Jamal arrived in the Kansas City area as a student in 1987, attending Rockhurst University. He earned bachelor’s degrees in biology, biochemistry and philosophy in 1997, before earning his master’s degree in pharmaceutical sciences from the University of Missouri-Kansas City in 2001.
When the Journal-World interviewed him in March 2017, Jamal had put aside his doctoral studies at the University of Kansas, and was working as a research scientist at his brother’s startup company, Jives Biotech, in addition to teaching at area colleges. His family worries that his current research, interrupted by his imprisonment, may go unpublished if he is sent back to Bangladesh.
Another Lawrence teacher, who wished to remain anonymous for this story, said she was shocked to hear of Jamal’s arrest and potential deportation. She has watched Jamal interact with her students, including his two older children, over the years as a parent volunteer. She described the Lawrence father as an enthusiastic classroom volunteer, always “happy” to help with science lessons and STEM-centric extracurriculars.
“I just want to support them, because I think they have some pretty amazing kids, and they’re amazing parents,” the teacher said of Jamal and his family. “He’s a very well-respected scientist who’s done great research. This is exactly the kind of person we want in our community.”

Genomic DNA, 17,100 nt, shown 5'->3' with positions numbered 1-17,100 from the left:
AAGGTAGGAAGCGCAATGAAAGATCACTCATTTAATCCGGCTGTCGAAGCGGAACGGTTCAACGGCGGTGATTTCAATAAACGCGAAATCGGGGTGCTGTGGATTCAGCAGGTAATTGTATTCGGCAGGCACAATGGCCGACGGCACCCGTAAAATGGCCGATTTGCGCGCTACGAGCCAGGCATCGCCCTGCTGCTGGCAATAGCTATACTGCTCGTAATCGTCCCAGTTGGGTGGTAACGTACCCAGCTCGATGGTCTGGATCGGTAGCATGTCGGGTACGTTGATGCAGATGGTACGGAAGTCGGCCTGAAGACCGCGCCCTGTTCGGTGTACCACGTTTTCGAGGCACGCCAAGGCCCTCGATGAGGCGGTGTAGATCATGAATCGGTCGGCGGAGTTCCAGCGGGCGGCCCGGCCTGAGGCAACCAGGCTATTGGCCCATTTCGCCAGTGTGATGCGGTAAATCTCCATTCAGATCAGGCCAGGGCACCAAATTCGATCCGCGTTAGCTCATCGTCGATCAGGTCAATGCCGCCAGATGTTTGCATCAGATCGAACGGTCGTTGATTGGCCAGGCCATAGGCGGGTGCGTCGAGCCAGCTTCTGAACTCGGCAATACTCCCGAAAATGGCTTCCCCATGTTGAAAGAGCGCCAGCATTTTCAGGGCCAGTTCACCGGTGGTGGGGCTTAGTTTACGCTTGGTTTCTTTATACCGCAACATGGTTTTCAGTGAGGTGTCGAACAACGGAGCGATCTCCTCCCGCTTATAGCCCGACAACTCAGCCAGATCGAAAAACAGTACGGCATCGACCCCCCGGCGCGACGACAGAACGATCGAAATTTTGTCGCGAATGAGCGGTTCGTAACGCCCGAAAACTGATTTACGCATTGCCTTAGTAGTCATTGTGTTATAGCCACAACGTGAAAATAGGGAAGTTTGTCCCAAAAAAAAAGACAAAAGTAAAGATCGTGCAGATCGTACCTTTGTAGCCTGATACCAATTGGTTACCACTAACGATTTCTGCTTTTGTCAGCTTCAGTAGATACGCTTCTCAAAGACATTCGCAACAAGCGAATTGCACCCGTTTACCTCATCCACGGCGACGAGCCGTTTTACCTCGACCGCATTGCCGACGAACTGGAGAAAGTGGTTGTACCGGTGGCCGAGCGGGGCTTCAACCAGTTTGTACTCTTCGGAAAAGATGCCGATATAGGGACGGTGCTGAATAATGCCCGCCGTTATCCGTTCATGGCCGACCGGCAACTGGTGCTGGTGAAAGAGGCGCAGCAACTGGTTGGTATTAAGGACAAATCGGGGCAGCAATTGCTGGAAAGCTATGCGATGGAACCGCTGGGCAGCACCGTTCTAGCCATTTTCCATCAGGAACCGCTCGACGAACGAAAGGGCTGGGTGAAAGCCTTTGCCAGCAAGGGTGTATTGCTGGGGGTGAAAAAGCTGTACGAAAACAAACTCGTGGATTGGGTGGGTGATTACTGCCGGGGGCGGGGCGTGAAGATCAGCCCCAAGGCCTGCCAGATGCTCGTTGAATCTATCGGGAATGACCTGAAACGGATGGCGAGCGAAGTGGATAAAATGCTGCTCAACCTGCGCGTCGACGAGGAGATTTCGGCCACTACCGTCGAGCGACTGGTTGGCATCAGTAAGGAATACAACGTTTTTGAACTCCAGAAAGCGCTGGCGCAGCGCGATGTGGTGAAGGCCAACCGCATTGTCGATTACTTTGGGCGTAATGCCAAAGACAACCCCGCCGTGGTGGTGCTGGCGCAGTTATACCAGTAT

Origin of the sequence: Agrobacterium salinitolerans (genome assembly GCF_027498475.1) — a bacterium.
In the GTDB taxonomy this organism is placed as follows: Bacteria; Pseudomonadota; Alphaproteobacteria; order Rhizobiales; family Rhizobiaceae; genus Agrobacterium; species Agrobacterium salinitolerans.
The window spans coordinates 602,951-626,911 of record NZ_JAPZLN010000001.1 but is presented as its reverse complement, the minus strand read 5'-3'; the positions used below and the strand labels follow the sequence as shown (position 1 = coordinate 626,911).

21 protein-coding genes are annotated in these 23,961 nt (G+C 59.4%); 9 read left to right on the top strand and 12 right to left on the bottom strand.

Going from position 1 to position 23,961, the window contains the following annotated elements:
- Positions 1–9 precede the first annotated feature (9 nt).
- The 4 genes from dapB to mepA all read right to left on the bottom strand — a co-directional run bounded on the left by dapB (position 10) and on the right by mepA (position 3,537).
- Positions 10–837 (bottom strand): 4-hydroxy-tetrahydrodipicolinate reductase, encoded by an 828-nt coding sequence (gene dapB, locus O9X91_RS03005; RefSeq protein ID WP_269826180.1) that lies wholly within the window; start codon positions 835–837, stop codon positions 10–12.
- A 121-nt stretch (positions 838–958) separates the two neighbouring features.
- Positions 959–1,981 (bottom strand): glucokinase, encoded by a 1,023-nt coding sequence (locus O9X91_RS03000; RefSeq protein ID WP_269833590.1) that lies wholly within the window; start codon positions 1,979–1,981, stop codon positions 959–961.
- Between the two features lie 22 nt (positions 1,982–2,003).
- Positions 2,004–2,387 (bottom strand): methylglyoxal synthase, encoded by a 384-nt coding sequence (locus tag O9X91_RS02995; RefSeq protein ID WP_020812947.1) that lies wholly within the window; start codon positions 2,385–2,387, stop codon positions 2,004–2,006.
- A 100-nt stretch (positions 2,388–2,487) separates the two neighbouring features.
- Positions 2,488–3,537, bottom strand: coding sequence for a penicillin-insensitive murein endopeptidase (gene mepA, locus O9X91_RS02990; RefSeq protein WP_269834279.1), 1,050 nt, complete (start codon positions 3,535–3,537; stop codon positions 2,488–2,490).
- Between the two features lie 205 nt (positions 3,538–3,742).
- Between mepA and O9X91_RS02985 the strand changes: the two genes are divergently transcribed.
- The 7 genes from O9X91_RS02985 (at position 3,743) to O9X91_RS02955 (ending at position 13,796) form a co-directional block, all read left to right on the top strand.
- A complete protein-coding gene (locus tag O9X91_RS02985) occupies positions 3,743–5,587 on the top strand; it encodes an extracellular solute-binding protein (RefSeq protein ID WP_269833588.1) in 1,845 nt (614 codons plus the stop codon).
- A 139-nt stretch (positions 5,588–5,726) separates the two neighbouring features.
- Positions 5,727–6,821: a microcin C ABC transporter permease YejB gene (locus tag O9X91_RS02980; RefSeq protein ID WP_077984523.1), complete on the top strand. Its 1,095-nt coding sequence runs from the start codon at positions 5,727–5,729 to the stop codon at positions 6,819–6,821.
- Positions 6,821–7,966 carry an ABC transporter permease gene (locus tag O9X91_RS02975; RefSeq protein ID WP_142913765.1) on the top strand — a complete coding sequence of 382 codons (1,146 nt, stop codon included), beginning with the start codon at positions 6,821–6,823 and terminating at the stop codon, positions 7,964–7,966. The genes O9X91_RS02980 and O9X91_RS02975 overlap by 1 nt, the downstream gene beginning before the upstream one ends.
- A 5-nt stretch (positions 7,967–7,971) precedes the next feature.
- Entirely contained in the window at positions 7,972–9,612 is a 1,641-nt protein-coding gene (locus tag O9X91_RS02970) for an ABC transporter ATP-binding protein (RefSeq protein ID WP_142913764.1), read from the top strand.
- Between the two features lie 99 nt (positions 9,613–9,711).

For now, the family is hoping for the best. Attorneys have told Chowdhury there is only a slim chance — just “1 percent,” she said — of the government granting Jamal a stay of removal, which she said would allow Jamal a pathway to permanent residency. Essentially, “if they let us stay a couple years, he will be legal,” Chowdhury said.
But Chowdhury also said her husband could be deported any day now. And it’s weighing heavily on her family. Chowdhury, as a live organ donor, only has one kidney, and she worries about the stress on her body. She worries about her husband, an ethnic minority in his home country who may face prejudice, violence, or even death, she said, if he is sent back to Bangladesh.
And she worries about her children, too — that their education may be interrupted or hindered, that they may suffer lasting consequences with their father gone and their mother already in fragile health.
“It’s going to hurt them very much,” she said. “If I get sick, what will happen to the future of my three American kids?”
How to help:
Those interested can sign the petition at www.Change.org. (Search for “Help to stop the deportation of Syed Jamal.”) Community members are also encouraged to address letters of support to the U.S. Department of Homeland Security. Mailing and email addresses can be found at www.dhs.gov/direct-contact-information. Letter writers are asked to include Jamal’s case number — 095209456 — in their letters.
Community members are also encouraged to write letters and sign the petition during two events Saturday. The first, from 2 to 3 p.m., will be at Plymouth Congregational Church, 925 Vermont St. The Islamic Center of Lawrence, 1917 Naismith Dr., will host a second session from 4 to 5 p.m.